On this Veterans Day, there is good job news for America’s military veterans. Far from the dark post-recession days when unemployment for recent vets was as high as 15.2%, the rate today — 4.7% — is lower than for the nation as a whole. And these are good jobs; the median income for veterans of both sexes is well above that for the civilian population.
Thanks to the effort of programs like Joining Forces, the Veterans Jobs Mission and others, companies across the nation stepped up and, over the last several years, have hired more than 1.5 million veterans.
There’s also strong evidence that employers heeded the call to learn about the broad range of skills veterans learned while in the military. Veterans, too, have helped employers understand that the jobs they held while serving are highly transferable to the civilian sector.
The Census Bureau, which gathers statistics on veterans and the types of jobs they hold, estimated in 2014 that a higher percentage of veterans hold STEM jobs than do civilians generally. And the percentage was even higher for STEM-related occupations.
A higher percentage of veterans, especially women in the Gulf War era I group (those on active duty on August 2, 1990; Gulf War era II veterans were those on active duty on or after 9/11) hold professional and related jobs than do those who never served. The Bureau of Labor Statistics says 37.7% of the Gulf War I women veterans are in professional occupations. For those women without military experience, the percentage is 27.6%.
The same is true when it comes to management, business, and financial operations occupations. A higher percentage of Gulf War I veterans — men and women are in these fields than are non-veterans.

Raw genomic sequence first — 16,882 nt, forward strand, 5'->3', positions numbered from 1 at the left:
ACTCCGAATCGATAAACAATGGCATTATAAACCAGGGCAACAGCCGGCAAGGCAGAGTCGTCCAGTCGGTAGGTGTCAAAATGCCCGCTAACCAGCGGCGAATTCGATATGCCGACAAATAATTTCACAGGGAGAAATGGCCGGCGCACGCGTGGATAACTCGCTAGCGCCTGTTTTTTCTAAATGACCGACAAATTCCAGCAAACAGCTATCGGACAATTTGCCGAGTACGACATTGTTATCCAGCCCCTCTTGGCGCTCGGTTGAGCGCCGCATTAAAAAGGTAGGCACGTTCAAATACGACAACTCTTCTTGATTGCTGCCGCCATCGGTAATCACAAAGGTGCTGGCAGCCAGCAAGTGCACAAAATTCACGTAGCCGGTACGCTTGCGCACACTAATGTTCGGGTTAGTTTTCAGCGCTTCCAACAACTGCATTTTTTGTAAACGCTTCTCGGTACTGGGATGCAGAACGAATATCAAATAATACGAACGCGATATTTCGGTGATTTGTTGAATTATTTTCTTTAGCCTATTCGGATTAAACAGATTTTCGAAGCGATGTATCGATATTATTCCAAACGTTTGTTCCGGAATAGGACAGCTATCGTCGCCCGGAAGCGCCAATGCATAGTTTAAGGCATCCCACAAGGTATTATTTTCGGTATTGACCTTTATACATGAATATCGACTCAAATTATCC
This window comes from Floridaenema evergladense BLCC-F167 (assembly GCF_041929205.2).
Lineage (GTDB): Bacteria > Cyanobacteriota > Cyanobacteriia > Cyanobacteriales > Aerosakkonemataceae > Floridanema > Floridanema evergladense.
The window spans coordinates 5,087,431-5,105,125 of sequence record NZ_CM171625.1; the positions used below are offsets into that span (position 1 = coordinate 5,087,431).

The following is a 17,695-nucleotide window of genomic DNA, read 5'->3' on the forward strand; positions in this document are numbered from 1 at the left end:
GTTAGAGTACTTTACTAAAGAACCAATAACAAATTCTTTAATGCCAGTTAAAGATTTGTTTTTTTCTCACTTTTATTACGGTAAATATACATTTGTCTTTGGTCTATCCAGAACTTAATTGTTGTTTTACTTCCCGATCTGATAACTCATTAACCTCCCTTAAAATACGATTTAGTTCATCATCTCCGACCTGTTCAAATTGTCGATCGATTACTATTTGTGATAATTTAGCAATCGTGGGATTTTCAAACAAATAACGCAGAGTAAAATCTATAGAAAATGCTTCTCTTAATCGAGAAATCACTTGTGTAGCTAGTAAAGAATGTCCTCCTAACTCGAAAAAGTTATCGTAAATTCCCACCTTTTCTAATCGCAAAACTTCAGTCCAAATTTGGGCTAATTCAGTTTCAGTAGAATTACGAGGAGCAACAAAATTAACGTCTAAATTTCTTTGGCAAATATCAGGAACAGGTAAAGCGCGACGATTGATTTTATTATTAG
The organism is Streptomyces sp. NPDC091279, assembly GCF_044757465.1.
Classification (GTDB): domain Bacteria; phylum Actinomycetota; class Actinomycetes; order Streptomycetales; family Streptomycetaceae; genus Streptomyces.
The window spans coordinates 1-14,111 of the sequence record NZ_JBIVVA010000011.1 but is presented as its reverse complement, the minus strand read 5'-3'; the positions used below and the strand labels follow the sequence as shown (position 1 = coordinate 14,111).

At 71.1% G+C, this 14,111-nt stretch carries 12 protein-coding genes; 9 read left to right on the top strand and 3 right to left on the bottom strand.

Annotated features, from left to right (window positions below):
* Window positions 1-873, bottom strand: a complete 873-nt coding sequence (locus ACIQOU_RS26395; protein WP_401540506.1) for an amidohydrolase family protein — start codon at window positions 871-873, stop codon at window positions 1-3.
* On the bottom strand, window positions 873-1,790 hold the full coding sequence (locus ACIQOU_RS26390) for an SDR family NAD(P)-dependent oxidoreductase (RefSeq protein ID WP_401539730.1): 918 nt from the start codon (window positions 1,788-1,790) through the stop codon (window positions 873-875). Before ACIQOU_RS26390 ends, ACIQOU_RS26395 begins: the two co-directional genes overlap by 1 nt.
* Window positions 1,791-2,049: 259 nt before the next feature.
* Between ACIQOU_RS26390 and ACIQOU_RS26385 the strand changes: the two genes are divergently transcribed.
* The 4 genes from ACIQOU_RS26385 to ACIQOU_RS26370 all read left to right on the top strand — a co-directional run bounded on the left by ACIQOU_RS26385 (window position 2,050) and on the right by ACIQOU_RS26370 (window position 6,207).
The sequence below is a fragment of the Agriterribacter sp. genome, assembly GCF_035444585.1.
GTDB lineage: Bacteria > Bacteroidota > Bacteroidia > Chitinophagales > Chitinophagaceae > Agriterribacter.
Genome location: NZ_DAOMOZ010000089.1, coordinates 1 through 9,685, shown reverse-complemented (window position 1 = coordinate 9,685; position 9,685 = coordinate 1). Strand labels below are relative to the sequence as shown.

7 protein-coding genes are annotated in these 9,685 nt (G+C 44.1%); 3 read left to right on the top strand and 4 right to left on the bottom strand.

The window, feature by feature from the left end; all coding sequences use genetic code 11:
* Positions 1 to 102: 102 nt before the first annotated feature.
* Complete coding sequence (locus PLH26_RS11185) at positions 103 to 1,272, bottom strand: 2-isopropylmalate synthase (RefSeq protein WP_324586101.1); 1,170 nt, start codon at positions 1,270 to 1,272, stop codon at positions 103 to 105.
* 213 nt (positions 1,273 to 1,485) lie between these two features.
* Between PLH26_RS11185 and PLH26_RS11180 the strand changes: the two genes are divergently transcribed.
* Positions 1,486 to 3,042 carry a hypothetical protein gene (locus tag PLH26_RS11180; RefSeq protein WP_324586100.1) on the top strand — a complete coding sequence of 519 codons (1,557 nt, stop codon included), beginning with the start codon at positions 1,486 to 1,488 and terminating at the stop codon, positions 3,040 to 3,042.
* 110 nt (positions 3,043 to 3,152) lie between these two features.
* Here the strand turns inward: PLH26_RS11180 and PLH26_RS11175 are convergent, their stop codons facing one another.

Perhaps because many of these fields tend to pay well, the median income for male veterans is $38,978, while their non-vet counterparts is $34,168. For women vets, the median income is $32,446 vs. $22,505 for female non-veterans.
Despite all the progress, there is still room for improvement. A new CareerBuilder survey says 57% of veteran workers report being satisfied in their work, down from 65% last year and lower than the 76% of the general workforce who say they are satisfied.
The cause, speculates CareerBuilder, is underemployment. The survey found 22% of veterans report being underemployed, or in a position below their skill level; 20% report having a low-paying job.
However, employers are enthusiastic about the veterans they hire. Almost 7 in 10 say they would be more likely to hire the veteran, given a choice of two equally good candidates. That only makes sense, given that employers ranked veterans discipline and team player attitude among the strongest qualities they bring to the job.
Rosemary Haefner, chief human resources officer for CareerBuilder, says, “Our veterans bring a unique blend of discipline, leadership and problem-solving skills that employers would be foolish to pass up. But, it’s also up to the employer to keep these workers involved and challenged to do their best work.”